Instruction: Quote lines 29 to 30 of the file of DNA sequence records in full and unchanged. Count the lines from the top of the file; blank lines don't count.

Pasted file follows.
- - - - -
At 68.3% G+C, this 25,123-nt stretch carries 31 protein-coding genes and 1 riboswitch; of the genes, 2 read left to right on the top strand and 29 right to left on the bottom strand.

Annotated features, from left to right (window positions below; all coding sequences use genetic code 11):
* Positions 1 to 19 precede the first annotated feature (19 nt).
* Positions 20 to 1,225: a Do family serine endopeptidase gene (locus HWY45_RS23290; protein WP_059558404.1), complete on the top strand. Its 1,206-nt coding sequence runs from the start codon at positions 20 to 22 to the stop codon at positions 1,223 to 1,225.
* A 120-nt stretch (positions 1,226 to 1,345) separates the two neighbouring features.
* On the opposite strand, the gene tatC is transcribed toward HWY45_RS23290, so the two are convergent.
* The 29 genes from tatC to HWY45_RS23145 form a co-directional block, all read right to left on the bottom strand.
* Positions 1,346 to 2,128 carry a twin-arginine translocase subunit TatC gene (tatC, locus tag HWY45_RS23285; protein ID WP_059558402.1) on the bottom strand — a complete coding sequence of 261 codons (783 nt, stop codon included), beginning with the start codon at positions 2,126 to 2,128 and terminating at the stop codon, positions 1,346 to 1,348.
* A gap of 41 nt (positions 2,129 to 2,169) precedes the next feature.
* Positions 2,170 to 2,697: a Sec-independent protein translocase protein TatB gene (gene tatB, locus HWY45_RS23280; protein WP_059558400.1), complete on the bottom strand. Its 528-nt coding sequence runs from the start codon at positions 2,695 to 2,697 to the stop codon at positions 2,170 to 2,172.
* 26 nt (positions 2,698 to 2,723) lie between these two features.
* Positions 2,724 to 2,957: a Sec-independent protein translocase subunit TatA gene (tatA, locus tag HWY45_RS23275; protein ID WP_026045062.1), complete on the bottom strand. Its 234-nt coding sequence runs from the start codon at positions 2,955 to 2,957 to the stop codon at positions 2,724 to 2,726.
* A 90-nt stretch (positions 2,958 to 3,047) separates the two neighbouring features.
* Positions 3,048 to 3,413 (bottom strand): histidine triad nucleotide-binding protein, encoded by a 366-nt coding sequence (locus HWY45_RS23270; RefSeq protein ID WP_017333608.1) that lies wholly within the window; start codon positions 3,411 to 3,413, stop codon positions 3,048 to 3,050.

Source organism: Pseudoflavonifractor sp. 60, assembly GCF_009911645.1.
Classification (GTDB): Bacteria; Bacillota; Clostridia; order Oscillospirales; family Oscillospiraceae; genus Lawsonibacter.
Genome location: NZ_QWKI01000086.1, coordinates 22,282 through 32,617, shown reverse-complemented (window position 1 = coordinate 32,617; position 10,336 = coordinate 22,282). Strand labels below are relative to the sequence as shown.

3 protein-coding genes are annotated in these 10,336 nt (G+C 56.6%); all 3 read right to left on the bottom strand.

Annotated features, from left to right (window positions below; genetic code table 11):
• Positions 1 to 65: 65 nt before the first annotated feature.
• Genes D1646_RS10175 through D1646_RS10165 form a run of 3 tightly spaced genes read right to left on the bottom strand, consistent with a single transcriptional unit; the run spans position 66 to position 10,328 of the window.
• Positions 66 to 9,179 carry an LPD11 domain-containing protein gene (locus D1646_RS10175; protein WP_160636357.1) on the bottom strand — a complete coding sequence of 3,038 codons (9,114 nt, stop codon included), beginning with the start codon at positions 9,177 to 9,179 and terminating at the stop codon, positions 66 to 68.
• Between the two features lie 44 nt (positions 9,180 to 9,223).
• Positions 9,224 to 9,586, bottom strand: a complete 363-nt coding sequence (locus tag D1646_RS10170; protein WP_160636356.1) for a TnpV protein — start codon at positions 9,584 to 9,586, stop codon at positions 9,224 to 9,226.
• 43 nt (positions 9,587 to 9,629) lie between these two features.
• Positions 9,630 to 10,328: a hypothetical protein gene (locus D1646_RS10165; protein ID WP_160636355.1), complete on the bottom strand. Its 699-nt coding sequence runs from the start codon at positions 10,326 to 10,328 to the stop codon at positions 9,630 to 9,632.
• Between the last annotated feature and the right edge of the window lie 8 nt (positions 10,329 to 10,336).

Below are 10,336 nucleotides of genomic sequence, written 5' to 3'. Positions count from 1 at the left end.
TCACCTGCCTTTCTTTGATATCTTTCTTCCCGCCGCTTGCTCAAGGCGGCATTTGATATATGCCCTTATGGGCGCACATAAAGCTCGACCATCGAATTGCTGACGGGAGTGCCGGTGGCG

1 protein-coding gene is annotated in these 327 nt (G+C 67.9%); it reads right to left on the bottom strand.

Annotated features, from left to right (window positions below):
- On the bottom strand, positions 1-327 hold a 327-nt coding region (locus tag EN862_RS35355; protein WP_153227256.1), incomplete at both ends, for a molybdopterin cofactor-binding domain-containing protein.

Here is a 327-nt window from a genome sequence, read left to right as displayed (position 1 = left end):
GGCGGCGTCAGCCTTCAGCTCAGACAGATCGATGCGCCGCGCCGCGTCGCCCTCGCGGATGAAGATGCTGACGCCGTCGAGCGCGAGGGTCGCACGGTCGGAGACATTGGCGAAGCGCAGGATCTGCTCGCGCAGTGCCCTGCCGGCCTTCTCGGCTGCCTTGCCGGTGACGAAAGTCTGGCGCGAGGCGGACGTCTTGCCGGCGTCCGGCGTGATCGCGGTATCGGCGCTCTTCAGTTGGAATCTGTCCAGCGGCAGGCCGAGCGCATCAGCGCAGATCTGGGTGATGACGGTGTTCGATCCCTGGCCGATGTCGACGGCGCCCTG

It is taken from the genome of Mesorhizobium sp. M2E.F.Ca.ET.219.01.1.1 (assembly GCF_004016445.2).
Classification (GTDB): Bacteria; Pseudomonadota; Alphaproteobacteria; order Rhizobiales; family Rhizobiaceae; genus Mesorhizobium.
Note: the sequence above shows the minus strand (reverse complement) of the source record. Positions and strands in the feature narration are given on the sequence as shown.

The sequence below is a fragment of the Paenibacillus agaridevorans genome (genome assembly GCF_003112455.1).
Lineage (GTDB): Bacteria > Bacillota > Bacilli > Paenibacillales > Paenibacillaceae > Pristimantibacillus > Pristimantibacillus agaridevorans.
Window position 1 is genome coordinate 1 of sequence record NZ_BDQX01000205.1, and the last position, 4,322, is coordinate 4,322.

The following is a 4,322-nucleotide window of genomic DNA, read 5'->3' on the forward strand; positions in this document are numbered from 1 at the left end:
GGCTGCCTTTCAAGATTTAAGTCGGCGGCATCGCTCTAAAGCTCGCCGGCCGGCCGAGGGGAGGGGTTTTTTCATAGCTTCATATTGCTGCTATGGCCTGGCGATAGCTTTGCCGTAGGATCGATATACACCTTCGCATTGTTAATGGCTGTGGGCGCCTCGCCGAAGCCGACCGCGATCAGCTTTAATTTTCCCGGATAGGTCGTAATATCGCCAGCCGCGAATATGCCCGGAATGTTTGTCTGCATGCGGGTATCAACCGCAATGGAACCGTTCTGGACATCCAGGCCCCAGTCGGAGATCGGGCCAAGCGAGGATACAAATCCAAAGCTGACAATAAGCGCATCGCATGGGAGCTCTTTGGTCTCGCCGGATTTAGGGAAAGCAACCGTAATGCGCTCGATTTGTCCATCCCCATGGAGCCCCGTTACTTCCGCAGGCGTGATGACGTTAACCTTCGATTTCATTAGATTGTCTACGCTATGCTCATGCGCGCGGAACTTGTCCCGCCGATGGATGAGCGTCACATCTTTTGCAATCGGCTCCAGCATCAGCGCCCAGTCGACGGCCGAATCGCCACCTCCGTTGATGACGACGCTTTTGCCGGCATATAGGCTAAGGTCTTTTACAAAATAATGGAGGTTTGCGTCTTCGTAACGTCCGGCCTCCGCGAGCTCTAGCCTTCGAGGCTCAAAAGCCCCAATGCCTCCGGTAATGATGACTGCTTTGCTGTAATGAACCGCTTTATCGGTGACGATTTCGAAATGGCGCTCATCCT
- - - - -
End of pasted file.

TCACCTGCCTTTCTTTGATATCTTTCTTCCCGCCGCTTGCTCAAGGCGGCATTTGATATATGCCCTTATGGGCGCACATAAAGCTCGACCATCGAATTGCTGACGGGAGTGCCGGTGGCG

1 protein-coding gene is annotated in these 327 nt (G+C 67.9%); it reads right to left on the bottom strand.